South Carolina enables you to designate a beneficiary upon your death on a variety of financial assets and instruments (e.g., checking accounts, savings accounts, etc.). Upon your death, these financial assets become the property of whomever you designate as the beneficiary. This means they are no longer a part of your estate and no longer subject to probate.
For example, you could use your retirement accounts, such as your IRA and 401(k) accounts, you avoid probate. When you establish these retirement accounts, you can name a beneficiary to the account who will assume ownership upon your death. This means if you are married, you can name your spouse as the beneficiary when you pass on.
ABC News published an article highlighting the importance of naming a beneficiary to your retirement accounts. The article discussed a family where the father had substantial financial assets and most of it was placed into his 401(k) retirement account. His stated desire was for his three adult children from his first marriage to be the beneficiaries of this account, but he did not have a designated beneficiary listed on the 401(k). He then married a new wife and after just two months of marriage, he passed away. In this situation, the new bride of two months received the 401(k) account.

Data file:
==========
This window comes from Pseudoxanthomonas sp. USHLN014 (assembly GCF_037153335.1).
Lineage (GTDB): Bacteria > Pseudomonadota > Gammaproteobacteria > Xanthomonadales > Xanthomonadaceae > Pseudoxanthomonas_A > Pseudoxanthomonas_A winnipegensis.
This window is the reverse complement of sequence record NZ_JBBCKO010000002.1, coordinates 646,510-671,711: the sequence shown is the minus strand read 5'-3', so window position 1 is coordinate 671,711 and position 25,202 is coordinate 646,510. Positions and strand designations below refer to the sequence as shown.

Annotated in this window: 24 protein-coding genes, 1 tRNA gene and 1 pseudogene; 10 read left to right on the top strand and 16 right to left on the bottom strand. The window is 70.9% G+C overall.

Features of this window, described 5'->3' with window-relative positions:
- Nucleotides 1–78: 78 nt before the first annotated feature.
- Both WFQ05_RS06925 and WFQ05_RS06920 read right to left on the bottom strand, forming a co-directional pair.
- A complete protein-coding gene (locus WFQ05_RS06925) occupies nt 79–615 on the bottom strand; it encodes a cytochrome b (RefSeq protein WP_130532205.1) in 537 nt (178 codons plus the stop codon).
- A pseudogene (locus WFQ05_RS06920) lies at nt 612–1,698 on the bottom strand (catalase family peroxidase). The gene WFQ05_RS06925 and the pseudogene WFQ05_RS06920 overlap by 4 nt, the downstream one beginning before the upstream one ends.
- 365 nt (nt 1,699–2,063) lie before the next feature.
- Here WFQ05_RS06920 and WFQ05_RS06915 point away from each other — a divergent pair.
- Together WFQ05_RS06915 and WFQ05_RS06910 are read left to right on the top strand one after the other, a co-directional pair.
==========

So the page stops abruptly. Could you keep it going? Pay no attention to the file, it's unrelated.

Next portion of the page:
But watch out – naming a designated beneficiary to an account requires monitoring and updating (if needed). For example, if you name your spouse as the beneficiary, but get divorced and fail to update the named beneficiary on your account, you could wind up allowing your ex-spouse to become the owner of the account.
Another option to consider is establishing a Payable on Death account. This type of account includes an instruction that upon your passing, the account will be inherited by your designated beneficiary. Generally, these Payable on Death accounts are extremely simple to setup. You may even be able to set this account up by contacting a local branch of your bank and filling out a form naming the beneficiary. The beneficiary simply shows up to the bank with the proper identification and collects the account upon your passing.
If you own stocks, bonds, and other investment assets, you could complete a transfer on death registration. This allows you to transfer securities (e.g., brokerage accounts, mutual funds, stocks, bonds, and so forth) as well as motor vehicles without going through probate. Generally, all you have to do is sign a registration statement that declares who you want your securities and/or motor vehicles to go to when you pass on.
Reduce the Risk of Legal Pitfalls – Contact an Experienced Greenville Estate Planning Attorney Today
Effectively implementing probate avoidance strategies requires experience and knowledge of the probate process and what may be excluded from probate. That is why you should contact the Anderson Law Firm for your estate planning and probate needs. Our South Carolina probate law firm has been rated as Legal Elite of the Upstate since 2013 and is competent in estate planning, asset protection, and probate law. Contact a dedicated Greenville estate planning lawyer today.